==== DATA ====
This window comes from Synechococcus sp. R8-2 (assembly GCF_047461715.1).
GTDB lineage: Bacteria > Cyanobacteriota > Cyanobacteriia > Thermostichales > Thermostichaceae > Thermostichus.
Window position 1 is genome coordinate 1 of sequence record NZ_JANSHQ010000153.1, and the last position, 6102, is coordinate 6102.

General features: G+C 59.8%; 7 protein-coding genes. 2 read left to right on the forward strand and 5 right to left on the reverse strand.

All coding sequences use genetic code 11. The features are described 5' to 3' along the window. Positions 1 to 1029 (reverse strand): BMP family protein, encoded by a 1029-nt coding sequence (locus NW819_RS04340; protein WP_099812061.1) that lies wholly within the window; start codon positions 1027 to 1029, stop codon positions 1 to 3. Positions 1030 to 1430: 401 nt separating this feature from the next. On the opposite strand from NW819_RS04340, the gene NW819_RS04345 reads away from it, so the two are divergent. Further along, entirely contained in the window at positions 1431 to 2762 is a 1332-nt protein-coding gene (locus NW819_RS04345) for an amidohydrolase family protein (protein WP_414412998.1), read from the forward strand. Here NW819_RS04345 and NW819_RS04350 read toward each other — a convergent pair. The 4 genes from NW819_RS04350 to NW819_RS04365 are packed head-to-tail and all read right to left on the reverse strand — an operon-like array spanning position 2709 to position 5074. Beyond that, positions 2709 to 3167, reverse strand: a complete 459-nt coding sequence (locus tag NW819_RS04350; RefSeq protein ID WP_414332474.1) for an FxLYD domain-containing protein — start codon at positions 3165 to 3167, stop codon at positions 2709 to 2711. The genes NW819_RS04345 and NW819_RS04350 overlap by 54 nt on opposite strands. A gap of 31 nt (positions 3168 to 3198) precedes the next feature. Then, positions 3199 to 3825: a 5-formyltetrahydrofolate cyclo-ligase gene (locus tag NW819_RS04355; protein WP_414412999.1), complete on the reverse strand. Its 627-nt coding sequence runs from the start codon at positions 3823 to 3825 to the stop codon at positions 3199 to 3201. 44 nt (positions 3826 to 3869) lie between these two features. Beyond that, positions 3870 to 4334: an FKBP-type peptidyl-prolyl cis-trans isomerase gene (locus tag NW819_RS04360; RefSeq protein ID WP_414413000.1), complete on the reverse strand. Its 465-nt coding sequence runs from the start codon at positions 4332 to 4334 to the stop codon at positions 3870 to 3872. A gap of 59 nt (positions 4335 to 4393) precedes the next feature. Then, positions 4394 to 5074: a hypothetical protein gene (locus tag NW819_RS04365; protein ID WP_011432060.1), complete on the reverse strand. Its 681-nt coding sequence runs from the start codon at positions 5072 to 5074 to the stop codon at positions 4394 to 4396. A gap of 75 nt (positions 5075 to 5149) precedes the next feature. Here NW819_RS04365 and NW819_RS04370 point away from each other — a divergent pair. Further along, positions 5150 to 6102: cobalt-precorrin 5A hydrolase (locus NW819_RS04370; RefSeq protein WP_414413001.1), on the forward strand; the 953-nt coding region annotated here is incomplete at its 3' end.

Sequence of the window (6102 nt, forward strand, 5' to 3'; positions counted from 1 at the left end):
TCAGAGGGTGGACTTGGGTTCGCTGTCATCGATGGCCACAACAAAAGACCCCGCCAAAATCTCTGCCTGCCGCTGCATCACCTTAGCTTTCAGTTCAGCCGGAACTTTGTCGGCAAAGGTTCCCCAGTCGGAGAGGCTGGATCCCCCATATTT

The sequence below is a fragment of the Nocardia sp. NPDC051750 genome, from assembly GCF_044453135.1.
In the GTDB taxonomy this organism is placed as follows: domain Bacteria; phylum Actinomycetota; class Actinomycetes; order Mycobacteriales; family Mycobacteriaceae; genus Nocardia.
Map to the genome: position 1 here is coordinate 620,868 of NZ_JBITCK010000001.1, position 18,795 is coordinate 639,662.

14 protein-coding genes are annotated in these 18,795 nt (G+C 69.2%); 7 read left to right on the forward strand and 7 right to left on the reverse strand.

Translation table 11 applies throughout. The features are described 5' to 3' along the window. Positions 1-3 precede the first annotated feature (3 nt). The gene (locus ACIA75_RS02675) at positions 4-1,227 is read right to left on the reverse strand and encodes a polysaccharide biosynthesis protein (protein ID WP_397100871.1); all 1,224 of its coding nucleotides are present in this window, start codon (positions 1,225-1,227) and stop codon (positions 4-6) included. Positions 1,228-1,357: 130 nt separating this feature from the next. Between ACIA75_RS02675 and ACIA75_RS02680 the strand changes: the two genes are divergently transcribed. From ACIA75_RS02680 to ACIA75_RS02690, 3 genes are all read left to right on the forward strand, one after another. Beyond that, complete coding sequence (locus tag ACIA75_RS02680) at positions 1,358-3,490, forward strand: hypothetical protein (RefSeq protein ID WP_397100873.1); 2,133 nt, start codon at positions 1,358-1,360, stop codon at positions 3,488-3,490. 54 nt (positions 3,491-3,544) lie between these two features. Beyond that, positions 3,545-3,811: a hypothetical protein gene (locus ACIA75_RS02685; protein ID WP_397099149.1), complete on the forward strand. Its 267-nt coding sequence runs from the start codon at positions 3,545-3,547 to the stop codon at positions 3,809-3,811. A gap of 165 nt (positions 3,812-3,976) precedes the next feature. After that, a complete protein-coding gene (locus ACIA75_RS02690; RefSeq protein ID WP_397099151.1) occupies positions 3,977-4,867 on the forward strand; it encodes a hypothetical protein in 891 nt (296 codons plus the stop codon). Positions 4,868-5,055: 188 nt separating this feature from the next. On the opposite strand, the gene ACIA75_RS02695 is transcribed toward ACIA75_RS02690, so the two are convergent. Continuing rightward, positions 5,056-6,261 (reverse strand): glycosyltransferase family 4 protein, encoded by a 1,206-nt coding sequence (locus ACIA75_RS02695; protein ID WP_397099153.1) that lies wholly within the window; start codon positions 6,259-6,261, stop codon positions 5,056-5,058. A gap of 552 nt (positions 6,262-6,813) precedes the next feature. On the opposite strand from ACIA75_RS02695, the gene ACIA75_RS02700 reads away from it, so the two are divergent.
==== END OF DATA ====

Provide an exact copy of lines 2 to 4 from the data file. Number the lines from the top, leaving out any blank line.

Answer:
GTDB lineage: Bacteria > Cyanobacteriota > Cyanobacteriia > Thermostichales > Thermostichaceae > Thermostichus.
Window position 1 is genome coordinate 1 of sequence record NZ_JANSHQ010000153.1, and the last position, 6102, is coordinate 6102.

General features: G+C 59.8%; 7 protein-coding genes. 2 read left to right on the forward strand and 5 right to left on the reverse strand.